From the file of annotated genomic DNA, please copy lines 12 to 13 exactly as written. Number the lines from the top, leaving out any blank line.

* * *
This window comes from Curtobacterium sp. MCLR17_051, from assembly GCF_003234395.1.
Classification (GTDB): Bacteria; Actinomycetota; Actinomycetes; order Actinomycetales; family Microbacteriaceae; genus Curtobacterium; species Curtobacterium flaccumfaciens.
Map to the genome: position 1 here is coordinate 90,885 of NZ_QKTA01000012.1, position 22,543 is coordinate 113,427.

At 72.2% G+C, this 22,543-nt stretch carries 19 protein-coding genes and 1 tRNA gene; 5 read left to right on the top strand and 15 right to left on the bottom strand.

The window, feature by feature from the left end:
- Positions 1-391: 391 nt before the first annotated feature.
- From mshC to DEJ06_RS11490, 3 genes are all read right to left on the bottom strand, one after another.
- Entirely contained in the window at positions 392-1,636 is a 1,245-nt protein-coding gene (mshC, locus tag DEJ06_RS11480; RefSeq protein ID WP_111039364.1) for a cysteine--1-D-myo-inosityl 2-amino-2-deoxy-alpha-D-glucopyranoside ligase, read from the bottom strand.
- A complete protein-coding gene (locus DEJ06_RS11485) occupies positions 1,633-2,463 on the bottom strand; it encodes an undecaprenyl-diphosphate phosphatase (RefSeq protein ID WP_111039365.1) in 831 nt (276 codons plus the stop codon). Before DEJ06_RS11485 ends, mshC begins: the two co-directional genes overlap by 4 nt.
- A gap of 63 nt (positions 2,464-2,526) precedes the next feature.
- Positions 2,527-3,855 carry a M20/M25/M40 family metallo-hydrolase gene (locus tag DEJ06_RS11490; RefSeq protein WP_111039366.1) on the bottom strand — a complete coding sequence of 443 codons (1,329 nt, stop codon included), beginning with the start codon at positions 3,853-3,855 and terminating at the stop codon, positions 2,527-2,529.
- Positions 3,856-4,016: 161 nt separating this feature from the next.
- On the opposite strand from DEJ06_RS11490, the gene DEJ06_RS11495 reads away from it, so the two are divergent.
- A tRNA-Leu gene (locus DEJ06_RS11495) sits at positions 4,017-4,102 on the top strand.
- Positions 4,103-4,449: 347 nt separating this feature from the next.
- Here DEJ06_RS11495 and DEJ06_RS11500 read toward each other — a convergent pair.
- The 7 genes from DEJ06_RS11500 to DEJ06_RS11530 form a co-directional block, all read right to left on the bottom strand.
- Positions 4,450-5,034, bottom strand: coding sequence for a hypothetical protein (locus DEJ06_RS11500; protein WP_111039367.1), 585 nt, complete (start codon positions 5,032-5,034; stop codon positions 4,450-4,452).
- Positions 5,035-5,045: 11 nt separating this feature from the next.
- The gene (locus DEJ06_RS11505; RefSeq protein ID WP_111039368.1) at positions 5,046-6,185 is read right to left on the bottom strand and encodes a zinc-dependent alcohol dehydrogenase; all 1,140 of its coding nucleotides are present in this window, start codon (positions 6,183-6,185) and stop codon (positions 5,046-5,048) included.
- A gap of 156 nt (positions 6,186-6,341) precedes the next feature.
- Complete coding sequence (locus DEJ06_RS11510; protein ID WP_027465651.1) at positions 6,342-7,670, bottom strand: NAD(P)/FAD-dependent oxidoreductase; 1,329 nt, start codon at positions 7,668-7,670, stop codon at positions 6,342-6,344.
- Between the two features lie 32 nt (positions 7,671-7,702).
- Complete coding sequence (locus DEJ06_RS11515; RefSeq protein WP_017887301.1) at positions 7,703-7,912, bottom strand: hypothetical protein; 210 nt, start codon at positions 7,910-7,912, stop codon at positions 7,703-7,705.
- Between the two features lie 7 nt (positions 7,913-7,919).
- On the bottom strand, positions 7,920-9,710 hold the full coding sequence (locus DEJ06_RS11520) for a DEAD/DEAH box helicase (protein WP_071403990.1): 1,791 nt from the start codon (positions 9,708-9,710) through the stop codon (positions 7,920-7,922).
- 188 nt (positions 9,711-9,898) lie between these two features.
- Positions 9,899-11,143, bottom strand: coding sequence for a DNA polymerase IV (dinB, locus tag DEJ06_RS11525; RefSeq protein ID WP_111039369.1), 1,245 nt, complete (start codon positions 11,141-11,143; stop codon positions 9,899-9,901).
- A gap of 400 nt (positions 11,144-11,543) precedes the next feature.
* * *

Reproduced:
- Positions 3,856-4,016: 161 nt separating this feature from the next.
- On the opposite strand from DEJ06_RS11490, the gene DEJ06_RS11495 reads away from it, so the two are divergent.